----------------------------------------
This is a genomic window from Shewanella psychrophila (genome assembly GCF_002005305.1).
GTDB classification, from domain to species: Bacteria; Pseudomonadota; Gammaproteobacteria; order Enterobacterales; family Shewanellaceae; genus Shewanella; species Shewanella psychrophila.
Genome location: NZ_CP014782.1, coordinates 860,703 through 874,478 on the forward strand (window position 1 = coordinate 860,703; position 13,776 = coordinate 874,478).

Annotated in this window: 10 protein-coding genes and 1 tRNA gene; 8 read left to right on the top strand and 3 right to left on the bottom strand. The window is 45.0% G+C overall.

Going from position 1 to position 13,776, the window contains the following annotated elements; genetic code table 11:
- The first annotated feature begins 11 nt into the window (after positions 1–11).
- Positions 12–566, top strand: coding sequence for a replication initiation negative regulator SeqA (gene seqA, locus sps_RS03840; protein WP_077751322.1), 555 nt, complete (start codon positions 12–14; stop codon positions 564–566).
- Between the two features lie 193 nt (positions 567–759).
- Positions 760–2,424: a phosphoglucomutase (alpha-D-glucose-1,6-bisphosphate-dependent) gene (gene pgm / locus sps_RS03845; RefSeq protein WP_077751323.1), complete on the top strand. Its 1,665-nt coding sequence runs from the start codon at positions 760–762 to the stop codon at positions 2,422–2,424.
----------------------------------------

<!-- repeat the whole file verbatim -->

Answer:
This is a genomic window from Shewanella psychrophila (genome assembly GCF_002005305.1).
GTDB classification, from domain to species: Bacteria; Pseudomonadota; Gammaproteobacteria; order Enterobacterales; family Shewanellaceae; genus Shewanella; species Shewanella psychrophila.
Genome location: NZ_CP014782.1, coordinates 860,703 through 874,478 on the forward strand (window position 1 = coordinate 860,703; position 13,776 = coordinate 874,478).

Annotated in this window: 10 protein-coding genes and 1 tRNA gene; 8 read left to right on the top strand and 3 right to left on the bottom strand. The window is 45.0% G+C overall.

Going from position 1 to position 13,776, the window contains the following annotated elements; genetic code table 11:
- The first annotated feature begins 11 nt into the window (after positions 1–11).
- Positions 12–566, top strand: coding sequence for a replication initiation negative regulator SeqA (gene seqA, locus sps_RS03840; protein WP_077751322.1), 555 nt, complete (start codon positions 12–14; stop codon positions 564–566).
- Between the two features lie 193 nt (positions 567–759).
- Positions 760–2,424: a phosphoglucomutase (alpha-D-glucose-1,6-bisphosphate-dependent) gene (gene pgm / locus sps_RS03845; RefSeq protein WP_077751323.1), complete on the top strand. Its 1,665-nt coding sequence runs from the start codon at positions 760–762 to the stop codon at positions 2,422–2,424.